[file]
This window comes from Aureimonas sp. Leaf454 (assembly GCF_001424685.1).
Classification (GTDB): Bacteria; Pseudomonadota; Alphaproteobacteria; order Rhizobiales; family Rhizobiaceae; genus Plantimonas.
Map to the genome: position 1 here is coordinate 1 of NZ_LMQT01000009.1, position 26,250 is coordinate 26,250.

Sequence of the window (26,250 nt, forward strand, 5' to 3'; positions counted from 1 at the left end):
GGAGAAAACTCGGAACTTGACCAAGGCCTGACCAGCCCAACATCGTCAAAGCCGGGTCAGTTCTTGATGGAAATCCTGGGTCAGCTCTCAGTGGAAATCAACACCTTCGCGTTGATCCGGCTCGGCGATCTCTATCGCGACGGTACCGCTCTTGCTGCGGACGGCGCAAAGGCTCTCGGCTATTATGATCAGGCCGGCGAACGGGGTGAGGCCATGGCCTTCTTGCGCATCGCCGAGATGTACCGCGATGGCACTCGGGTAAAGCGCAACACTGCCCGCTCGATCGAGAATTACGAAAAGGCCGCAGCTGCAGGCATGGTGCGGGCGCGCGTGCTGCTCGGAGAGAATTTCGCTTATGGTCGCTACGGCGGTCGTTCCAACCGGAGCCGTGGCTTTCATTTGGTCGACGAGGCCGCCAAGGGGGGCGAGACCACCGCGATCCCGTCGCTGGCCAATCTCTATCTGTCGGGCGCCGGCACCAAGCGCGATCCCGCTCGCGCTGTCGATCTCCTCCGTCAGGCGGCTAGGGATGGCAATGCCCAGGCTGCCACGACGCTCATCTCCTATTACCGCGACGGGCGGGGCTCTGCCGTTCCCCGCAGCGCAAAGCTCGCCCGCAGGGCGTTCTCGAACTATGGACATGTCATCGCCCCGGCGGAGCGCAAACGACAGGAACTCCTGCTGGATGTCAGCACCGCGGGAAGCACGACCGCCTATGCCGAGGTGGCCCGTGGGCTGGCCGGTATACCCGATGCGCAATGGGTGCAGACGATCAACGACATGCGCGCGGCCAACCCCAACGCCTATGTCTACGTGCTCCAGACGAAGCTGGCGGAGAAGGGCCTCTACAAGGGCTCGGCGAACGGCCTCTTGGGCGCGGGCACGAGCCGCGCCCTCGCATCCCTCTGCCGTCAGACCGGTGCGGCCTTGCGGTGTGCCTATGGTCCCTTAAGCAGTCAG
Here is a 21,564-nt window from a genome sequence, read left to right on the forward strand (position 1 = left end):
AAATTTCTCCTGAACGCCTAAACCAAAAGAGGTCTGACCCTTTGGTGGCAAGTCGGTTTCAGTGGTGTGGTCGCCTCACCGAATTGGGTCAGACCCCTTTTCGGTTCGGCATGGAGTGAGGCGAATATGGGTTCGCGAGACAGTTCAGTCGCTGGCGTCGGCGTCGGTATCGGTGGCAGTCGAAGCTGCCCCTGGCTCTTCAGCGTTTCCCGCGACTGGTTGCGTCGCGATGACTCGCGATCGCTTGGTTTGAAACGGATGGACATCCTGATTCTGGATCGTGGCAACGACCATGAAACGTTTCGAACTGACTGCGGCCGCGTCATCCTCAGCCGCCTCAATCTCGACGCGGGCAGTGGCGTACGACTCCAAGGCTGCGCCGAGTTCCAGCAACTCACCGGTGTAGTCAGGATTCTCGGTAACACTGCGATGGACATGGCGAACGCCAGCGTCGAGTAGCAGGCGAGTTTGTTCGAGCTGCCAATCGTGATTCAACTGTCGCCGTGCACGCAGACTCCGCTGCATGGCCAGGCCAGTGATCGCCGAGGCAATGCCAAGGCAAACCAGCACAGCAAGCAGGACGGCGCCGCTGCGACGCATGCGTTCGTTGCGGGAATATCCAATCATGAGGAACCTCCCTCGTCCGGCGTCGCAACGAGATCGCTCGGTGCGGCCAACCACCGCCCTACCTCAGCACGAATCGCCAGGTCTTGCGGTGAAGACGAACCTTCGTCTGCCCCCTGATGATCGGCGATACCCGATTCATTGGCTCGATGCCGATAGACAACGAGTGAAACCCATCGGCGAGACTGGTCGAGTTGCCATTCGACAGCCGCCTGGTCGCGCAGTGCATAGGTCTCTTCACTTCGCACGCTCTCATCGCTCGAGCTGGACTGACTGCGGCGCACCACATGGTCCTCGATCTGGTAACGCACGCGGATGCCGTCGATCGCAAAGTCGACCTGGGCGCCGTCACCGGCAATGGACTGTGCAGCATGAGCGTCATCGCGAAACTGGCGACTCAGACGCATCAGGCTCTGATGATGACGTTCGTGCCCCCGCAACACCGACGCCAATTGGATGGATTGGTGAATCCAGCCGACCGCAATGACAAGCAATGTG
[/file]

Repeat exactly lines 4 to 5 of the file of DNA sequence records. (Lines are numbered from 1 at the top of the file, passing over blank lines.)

Sequence of the window (26,250 nt, forward strand, 5' to 3'; positions counted from 1 at the left end):
GGAGAAAACTCGGAACTTGACCAAGGCCTGACCAGCCCAACATCGTCAAAGCCGGGTCAGTTCTTGATGGAAATCCTGGGTCAGCTCTCAGTGGAAATCAACACCTTCGCGTTGATCCGGCTCGGCGATCTCTATCGCGACGGTACCGCTCTTGCTGCGGACGGCGCAAAGGCTCTCGGCTATTATGATCAGGCCGGCGAACGGGGTGAGGCCATGGCCTTCTTGCGCATCGCCGAGATGTACCGCGATGGCACTCGGGTAAAGCGCAACACTGCCCGCTCGATCGAGAATTACGAAAAGGCCGCAGCTGCAGGCATGGTGCGGGCGCGCGTGCTGCTCGGAGAGAATTTCGCTTATGGTCGCTACGGCGGTCGTTCCAACCGGAGCCGTGGCTTTCATTTGGTCGACGAGGCCGCCAAGGGGGGCGAGACCACCGCGATCCCGTCGCTGGCCAATCTCTATCTGTCGGGCGCCGGCACCAAGCGCGATCCCGCTCGCGCTGTCGATCTCCTCCGTCAGGCGGCTAGGGATGGCAATGCCCAGGCTGCCACGACGCTCATCTCCTATTACCGCGACGGGCGGGGCTCTGCCGTTCCCCGCAGCGCAAAGCTCGCCCGCAGGGCGTTCTCGAACTATGGACATGTCATCGCCCCGGCGGAGCGCAAACGACAGGAACTCCTGCTGGATGTCAGCACCGCGGGAAGCACGACCGCCTATGCCGAGGTGGCCCGTGGGCTGGCCGGTATACCCGATGCGCAATGGGTGCAGACGATCAACGACATGCGCGCGGCCAACCCCAACGCCTATGTCTACGTGCTCCAGACGAAGCTGGCGGAGAAGGGCCTCTACAAGGGCTCGGCGAACGGCCTCTTGGGCGCGGGCACGAGCCGCGCCCTCGCATCCCTCTGCCGTCAGACCGGTGCGGCCTTGCGGTGTGCCTATGGTCCCTTAAGCAGTCAG